expect. He says that after we have done all these things, we should

still say, "We are unprofitable servants; we have done that which was

our duty to do." (Luke 17:10.) The truth is that if we have been this

kind of servant, He Himself will come and serve us, but as soon as

that marvelous reward becomes our motive for doing anything for Him,

we have lost out on the privilege of unconditional obedience.

Unconditional obedience is not a fruit of the flesh, or of the

old nature. So often we come to the Word of God, see what He wants us

to do, then read the promise and say that on the condition that He

will give us the promise, we will do His Will. We should do His will

even if what we will receive falls short of what we expect.

We might bear the burden and heat of the day in sacrificial

service to Him. Then, on pay day, we will grumble if we are not

rewarded more than those who, we feel, have not merited nearly as much

reward as we (Matthew 20:1-16) However, most of us who read that

parable think those earlier laborers were justified in their

complaint. They had worked harder. They had done more than the

others. It seems so unfair - yet unfair is not a word that can be

used when there is unconditional obedience.

Unconditional - what a hard word! Certainly having done certain

things I now have certain rights, but that is denying the obedience

being unconditional. If I obey Him, am I not entitled to the

headlines, the praise, the glory? Am I not entitled to see some

success? Many of us are hard workers as long as success is on the

horizon, but we faint in the way when we cannot see any reward for our

sacrificial labor. It has been said that sacrifice for someone else

is relatively easy when there is reciprocated love and gratitude, but

God wants us to be willing to sacrifice for Him and others when there

is no promise of immediate payment. We do what we are bidden to do.

If he blesses and rewards, so be it. But if He does not bless, it is

still our duty to unconditionally obey. All that is within us as

human beings rebels against this; that is why a true disciple must die

to himself to follow Christ.

Implicit faith is not natural to our fallen nature, but it is an

absolute requisite for following Him. How can we pretend to follow if

we do not completely trust the One we are following? Implicit faith

has two antagonists: (1) our desire to see where we are going and (2)

our desire to have other options available just in case He fails.

It is relatively easy to follow Him when the way is through well

- lighted and pleasant scenes, when the wild beasts that would assail

us are obviously chained, and when we have sufficient resources to

feel we can make the goal. It is just human nature to feel better

about a trip if the roads are well - marked and well - lighted, if the

rocks have all been cleared off the road and if we have a spare tire

and sufficient money to pay for gas enroute. It is a tragedy that we

so often transfer these normal and justified human feelings to a walk

that is now supposed to be on entirely different premises. We would

not think of driving our car blindfolded, yet we often try to walk by

faith with our eyes wide opened. As long as we can see the goal, we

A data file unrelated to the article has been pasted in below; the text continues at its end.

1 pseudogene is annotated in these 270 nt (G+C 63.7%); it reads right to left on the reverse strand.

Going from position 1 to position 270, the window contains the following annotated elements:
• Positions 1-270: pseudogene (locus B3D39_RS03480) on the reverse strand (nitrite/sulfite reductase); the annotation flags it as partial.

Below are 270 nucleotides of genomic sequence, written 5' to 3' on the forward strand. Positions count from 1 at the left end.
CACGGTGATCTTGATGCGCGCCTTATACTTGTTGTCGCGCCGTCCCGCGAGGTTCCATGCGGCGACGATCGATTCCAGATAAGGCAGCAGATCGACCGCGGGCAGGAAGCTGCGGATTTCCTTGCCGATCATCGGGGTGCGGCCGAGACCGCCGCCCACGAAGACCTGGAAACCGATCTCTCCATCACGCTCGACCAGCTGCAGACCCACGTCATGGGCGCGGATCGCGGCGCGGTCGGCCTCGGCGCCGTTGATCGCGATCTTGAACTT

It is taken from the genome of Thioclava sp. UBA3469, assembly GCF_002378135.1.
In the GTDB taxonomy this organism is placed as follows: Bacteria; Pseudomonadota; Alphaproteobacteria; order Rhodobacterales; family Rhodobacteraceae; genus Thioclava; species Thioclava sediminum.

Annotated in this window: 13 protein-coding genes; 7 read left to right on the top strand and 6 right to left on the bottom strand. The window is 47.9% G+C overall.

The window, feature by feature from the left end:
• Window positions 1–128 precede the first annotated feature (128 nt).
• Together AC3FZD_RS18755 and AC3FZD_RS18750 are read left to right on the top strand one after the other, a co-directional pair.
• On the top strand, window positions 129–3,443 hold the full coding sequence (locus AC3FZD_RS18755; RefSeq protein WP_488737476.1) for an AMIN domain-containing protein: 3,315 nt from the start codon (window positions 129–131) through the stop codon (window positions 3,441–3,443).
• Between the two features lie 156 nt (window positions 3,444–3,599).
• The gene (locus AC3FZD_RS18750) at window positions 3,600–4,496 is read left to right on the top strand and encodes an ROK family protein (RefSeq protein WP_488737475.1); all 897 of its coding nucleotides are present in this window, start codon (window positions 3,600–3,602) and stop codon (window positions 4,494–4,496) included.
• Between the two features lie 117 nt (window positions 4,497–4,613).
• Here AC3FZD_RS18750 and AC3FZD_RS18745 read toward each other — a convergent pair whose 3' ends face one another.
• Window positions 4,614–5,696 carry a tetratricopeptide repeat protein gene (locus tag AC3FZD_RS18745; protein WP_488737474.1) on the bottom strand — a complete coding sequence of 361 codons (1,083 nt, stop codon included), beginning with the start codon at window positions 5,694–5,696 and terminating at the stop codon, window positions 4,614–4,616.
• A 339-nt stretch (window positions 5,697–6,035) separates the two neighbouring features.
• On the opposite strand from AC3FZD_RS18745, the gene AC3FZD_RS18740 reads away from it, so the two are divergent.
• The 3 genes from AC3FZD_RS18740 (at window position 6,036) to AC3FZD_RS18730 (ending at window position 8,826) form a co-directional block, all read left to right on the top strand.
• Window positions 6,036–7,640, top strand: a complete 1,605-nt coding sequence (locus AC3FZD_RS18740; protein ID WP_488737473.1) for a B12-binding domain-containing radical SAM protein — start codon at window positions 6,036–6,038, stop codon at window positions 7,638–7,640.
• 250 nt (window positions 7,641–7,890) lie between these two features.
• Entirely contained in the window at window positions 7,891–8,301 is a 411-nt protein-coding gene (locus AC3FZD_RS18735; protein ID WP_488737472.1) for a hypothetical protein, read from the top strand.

will follow - IF that goal is consistent with what others are doing.

There are circumstances in which we would not find it hard to have

faith and follow Him.

We must learn to say, with the hymn-writer:

"No matter if the way be sometimes dark

No matter though the cost be ofttimes great

He knoweth best how I shall reach the mark."

It is a fact of life that the extent of our arrival at the goal

will equal the extent of our following, and if we do not implicitly

trust Him Whom we are following, how can we ever hope to arrive at the

right destination?

"We walk by faith, not by sight", and while this should not

entice us to embark upon mad schemes that we could not possibly expect

to complete, or do foolish things and excuse them by saying we are

walking by faith. Trusting Him should have more scriptural

foundations, and if we learn to truly trust Him in these, He will

guide us in any leading that is unusual.

The problem is that we often do not trust Him in areas in which

He has clearly spoken, and in some of the affairs of life we have

provided secondary means of achieving our goals just in case He should


He plainly said, "Lay not up for yourselves treasures on earth"

and yet it is normal for a Christian to have a savings account,

sometimes quite large, that he can call upon should his normal income

fail. We do not "Consider the lilies of the field" and we often

succumb to the brains of business men and have our churches so solvent

that we are ridiculous even to think we are doing His work by faith.

On the other hand, we often hear of needs, imagined or real,

accrued by those "in the Lord's service" and since, we are told, these

folks/projects are being carried on "by faith", we should respond to

the stated need. One reads with wonder and nostalgia at the practices

of those who were first used by God to found faith missions. One of

their primary stands as faith missions was to tell their needs only to

God and expect an answer from God. Now we tell our needs to our

prayer partners and expect an answer from them. Christians (prayer

partners) have told me they like to have it so, because they can then

evaluate the needs that they can be used to meet. Therefore the

missionaries who refuse to walk by faith not only disobey the Lord,

they rob other Christians of the joy of being led by the Spirit in

their giving and make them lazy Christians. The Christian giver

should learn to walk by faith in his giving, even as the "givee"

should learn to trust the Lord in his asking.